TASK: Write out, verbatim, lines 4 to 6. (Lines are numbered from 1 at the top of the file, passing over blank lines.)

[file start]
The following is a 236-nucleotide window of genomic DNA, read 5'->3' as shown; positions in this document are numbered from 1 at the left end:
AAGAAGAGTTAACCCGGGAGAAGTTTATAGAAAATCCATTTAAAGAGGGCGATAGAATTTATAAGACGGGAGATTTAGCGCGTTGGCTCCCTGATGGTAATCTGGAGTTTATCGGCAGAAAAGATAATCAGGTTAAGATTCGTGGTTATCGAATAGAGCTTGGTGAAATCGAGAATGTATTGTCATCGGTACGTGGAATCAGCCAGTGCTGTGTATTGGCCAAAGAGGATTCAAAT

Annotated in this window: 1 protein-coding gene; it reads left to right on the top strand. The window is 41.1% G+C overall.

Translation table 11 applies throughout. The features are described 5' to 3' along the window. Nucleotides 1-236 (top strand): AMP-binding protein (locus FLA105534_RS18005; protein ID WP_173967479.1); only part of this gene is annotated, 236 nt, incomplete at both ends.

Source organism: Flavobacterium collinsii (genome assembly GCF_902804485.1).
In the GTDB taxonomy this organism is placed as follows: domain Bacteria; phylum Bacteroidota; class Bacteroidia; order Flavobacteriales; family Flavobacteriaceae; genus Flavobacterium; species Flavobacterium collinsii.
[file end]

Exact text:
Translation table 11 applies throughout. The features are described 5' to 3' along the window. Nucleotides 1-236 (top strand): AMP-binding protein (locus FLA105534_RS18005; protein ID WP_173967479.1); only part of this gene is annotated, 236 nt, incomplete at both ends.

Source organism: Flavobacterium collinsii (genome assembly GCF_902804485.1).
In the GTDB taxonomy this organism is placed as follows: domain Bacteria; phylum Bacteroidota; class Bacteroidia; order Flavobacteriales; family Flavobacteriaceae; genus Flavobacterium; species Flavobacterium collinsii.